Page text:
The indispensability of vascularization is still a challenge. Numerous efforts are underway to generate perfusable constructs with interconnected blood vessels. Intraoperative bioprinting almost always requires printing on an uneven surface, which is markedly different from conventional flat surfaces. Extrusion bioprinting has an issue where edge-to-edge printing is not possible. The nozzle itself interferes with reaching the periphery of a wound. Vacuum-based wound closure can mitigate this, wherein negative air pressure is applied to lock the bioprinted construct in place.

Conventional methods such as UV-based crosslinking of bioinks cannot be used in a human body without significant device modifications. Printing technologies such as LIFT(Laser-induced forward transfer) have yet to be translated to the operating theatre owing to large parts.

Advances in material science such as the use of nanoparticles, nanocrystals, nanofibrils, nanosheets, nanotubes, stimulus-responsive polymers reacting to changes in temperature, pH and magnetic field are finding their way into the mainstream bioprinting field. Novel cytocompatible crosslinking strategies such as visible-light and innovative enzymatic methods are pushing the boundaries of bioprinting. The addition of nanostructures can be used to improve the mechanical properties as they contribute to reinforcement of the material. Metal nanoparticles are incorporated to make conducting bioinks, which could enhance electrically driven tissues such as skeletal muscle and cardiac muscle.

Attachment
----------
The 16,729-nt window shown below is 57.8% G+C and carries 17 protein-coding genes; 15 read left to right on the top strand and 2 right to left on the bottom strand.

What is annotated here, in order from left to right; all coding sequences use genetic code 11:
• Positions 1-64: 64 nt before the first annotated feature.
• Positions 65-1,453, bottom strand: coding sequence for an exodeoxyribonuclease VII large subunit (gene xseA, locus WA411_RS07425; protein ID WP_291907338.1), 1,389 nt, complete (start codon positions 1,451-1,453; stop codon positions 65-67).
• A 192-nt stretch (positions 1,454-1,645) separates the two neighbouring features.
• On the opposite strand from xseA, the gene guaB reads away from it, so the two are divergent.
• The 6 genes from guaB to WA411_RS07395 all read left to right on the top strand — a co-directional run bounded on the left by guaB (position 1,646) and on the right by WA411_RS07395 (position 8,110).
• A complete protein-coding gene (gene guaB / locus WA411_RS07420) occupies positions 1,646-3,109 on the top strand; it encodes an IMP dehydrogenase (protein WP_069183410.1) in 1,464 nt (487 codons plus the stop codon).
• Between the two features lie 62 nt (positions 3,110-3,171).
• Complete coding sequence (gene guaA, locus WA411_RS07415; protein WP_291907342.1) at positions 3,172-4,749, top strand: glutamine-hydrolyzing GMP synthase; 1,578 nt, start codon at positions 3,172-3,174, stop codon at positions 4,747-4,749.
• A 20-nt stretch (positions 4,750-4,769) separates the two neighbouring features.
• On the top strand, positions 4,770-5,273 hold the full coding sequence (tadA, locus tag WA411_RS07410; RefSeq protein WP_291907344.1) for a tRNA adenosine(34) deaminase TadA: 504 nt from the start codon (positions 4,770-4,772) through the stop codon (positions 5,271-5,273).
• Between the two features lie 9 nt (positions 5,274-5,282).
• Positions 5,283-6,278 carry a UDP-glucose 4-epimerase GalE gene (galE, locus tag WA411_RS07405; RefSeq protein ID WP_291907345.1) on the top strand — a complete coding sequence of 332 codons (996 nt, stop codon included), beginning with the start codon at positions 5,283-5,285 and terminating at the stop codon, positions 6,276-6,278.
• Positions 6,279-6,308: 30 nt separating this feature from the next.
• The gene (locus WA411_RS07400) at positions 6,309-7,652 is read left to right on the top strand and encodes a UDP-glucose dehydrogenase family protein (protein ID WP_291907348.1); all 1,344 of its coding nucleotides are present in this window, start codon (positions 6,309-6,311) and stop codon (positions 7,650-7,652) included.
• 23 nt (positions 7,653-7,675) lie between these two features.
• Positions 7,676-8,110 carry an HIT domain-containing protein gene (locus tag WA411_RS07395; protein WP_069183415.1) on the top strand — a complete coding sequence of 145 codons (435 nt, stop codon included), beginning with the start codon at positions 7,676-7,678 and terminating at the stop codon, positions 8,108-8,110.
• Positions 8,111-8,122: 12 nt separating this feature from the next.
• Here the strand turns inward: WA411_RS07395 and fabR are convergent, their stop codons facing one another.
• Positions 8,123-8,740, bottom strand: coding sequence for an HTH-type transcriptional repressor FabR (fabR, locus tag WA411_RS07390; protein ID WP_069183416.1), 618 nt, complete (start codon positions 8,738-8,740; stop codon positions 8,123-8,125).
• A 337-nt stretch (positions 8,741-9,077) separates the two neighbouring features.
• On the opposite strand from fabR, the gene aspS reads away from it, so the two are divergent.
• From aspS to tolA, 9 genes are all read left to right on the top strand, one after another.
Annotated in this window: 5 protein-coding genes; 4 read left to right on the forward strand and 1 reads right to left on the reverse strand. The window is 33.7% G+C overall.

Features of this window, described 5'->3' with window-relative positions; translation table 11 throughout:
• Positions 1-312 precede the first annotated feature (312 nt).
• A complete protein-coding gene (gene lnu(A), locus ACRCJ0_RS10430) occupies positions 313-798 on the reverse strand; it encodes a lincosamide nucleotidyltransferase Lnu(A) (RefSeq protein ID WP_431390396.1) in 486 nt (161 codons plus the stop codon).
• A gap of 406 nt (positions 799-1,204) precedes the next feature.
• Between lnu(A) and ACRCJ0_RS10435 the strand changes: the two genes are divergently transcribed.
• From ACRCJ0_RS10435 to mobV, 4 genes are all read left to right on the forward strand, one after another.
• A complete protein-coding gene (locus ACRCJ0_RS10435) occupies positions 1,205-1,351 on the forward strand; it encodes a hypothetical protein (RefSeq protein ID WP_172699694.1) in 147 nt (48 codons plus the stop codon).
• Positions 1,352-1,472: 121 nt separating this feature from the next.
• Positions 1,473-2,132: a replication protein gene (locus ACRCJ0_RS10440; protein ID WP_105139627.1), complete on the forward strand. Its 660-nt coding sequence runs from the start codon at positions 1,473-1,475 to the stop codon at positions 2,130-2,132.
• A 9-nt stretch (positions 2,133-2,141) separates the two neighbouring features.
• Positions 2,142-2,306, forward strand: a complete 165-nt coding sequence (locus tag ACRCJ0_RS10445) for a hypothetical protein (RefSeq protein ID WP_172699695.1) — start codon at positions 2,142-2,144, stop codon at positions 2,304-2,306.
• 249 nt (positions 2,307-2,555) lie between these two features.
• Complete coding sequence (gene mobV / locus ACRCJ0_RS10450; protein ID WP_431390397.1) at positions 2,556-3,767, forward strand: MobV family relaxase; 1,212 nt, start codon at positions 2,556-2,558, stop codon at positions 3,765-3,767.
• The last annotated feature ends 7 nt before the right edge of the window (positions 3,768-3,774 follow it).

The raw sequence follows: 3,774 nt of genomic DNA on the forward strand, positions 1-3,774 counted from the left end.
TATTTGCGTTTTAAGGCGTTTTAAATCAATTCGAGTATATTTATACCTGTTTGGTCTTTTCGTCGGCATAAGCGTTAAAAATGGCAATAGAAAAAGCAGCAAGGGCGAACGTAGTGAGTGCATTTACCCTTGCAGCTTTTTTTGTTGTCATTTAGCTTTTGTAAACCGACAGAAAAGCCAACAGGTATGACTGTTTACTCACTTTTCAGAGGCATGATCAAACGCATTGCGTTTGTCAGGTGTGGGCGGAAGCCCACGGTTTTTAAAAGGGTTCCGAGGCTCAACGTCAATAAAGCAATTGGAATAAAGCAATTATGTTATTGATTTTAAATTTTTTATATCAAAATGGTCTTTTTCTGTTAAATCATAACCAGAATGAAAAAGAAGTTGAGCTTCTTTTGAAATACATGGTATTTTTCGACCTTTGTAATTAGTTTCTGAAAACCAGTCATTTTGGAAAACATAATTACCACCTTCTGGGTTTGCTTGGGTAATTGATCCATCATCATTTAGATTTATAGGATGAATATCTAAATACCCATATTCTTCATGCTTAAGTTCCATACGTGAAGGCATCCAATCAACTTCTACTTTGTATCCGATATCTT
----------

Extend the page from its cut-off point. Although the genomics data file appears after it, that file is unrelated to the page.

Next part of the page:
According to researchers, graphene oxide nanoparticles could find its use to alter the viscosity of bioinks. Graphene oxide also serves many useful biological functions such as driving differentiation of stem cells, supporting neurons and improving oxygenation. While biomaterials strategies can form these interlinked networks, it is crucial to enable oxygen transport into the core of solid tissues for weeks – a timeframe relevant to vascularization.

For this purpose, novel chemical approaches such as loading of Sodium percarbonate and Calcium Peroxide to generate nascent oxygen is under investigation. Shapeshifting bio inks too are in development, wherein Origami based 3D architectures such as hollow structures and branched networks can be made. The flat structures printed, gradually with time, fold to generate the desired shape – this is one of the principles of the nascent field of 4D bioprinting. In this way, biomaterials science is pushing the envelope of engineerable tissues and organs.

Classical issues such as cell sourcing have primarily been addressed, with the advent of Induced Pluripotent Stem Cell (iPSC) based methods and extensively studied directed differentiation of autologous cells, paving the way for personalized medicine. The classical approach to bioprinting of complex tissues has until now relied on the researcher. Manual deposition of various cell types in their anatomically ‘correct’ locations, and allowing the tissue to form and mature.